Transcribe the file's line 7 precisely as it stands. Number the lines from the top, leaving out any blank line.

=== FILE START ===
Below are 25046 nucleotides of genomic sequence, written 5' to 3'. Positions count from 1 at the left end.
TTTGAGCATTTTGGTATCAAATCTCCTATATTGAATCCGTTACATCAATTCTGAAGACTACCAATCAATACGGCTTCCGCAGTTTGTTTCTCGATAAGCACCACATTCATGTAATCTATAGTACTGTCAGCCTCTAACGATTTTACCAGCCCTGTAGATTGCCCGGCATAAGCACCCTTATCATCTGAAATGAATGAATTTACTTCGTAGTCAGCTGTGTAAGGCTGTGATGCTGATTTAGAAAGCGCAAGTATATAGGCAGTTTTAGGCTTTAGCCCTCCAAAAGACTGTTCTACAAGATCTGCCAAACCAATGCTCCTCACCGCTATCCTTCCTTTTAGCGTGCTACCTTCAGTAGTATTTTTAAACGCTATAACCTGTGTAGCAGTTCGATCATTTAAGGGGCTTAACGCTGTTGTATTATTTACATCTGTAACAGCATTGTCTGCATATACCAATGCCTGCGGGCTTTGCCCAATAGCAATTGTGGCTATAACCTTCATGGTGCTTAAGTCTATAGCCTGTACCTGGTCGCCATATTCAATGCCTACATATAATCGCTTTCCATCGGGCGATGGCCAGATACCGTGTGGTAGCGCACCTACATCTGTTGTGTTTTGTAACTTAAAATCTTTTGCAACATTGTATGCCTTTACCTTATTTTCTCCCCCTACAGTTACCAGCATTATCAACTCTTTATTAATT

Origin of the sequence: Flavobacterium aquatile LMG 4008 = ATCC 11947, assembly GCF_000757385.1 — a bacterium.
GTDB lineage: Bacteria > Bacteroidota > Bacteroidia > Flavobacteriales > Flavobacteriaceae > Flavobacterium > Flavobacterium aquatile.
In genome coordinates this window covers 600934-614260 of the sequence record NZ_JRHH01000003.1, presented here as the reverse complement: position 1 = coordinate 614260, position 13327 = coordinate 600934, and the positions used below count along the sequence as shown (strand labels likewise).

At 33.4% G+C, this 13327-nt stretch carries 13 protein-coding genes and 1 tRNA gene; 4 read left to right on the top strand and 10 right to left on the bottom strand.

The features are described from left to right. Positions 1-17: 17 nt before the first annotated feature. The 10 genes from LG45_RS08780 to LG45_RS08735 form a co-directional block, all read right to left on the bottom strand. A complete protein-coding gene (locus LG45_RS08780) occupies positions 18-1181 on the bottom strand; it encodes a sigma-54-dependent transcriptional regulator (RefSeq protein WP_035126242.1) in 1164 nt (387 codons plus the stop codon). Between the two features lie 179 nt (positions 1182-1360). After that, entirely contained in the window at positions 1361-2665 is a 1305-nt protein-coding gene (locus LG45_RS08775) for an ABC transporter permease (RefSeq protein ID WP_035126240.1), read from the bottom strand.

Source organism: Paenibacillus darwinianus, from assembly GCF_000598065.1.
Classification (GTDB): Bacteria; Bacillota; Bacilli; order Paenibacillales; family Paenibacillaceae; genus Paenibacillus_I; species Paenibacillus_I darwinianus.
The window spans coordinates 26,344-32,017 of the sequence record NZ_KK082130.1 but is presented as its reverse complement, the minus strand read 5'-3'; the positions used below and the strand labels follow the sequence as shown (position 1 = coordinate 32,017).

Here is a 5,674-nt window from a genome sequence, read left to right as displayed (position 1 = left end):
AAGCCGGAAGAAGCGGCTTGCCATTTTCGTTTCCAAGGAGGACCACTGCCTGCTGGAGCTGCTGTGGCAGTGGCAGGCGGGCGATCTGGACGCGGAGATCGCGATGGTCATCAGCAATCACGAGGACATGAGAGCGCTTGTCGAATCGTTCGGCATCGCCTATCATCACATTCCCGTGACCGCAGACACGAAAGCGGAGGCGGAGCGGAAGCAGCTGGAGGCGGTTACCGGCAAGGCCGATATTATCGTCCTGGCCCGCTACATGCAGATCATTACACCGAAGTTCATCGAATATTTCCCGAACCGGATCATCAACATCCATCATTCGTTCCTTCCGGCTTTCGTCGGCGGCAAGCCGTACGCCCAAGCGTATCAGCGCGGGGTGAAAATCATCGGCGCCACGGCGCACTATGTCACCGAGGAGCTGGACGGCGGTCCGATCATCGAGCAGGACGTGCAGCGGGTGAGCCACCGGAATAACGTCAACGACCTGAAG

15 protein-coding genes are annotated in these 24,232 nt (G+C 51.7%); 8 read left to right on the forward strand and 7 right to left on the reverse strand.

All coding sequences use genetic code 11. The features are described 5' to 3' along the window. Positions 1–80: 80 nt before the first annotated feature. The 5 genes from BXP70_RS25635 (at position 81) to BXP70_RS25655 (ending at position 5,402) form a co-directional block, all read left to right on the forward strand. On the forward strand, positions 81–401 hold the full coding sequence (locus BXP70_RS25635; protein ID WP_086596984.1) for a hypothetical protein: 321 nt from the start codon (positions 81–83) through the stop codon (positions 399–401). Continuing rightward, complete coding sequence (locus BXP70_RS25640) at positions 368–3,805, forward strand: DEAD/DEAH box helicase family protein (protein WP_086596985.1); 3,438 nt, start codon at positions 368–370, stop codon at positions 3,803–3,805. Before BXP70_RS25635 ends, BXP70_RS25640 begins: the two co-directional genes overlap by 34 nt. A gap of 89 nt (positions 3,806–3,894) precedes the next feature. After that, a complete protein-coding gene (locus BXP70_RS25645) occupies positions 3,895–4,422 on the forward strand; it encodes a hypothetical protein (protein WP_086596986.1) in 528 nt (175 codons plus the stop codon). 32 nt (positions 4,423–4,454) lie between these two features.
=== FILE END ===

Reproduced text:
The features are described from left to right. Positions 1-17: 17 nt before the first annotated feature. The 10 genes from LG45_RS08780 to LG45_RS08735 form a co-directional block, all read right to left on the bottom strand. A complete protein-coding gene (locus LG45_RS08780) occupies positions 18-1181 on the bottom strand; it encodes a sigma-54-dependent transcriptional regulator (RefSeq protein WP_035126242.1) in 1164 nt (387 codons plus the stop codon). Between the two features lie 179 nt (positions 1182-1360). After that, entirely contained in the window at positions 1361-2665 is a 1305-nt protein-coding gene (locus LG45_RS08775) for an ABC transporter permease (RefSeq protein ID WP_035126240.1), read from the bottom strand.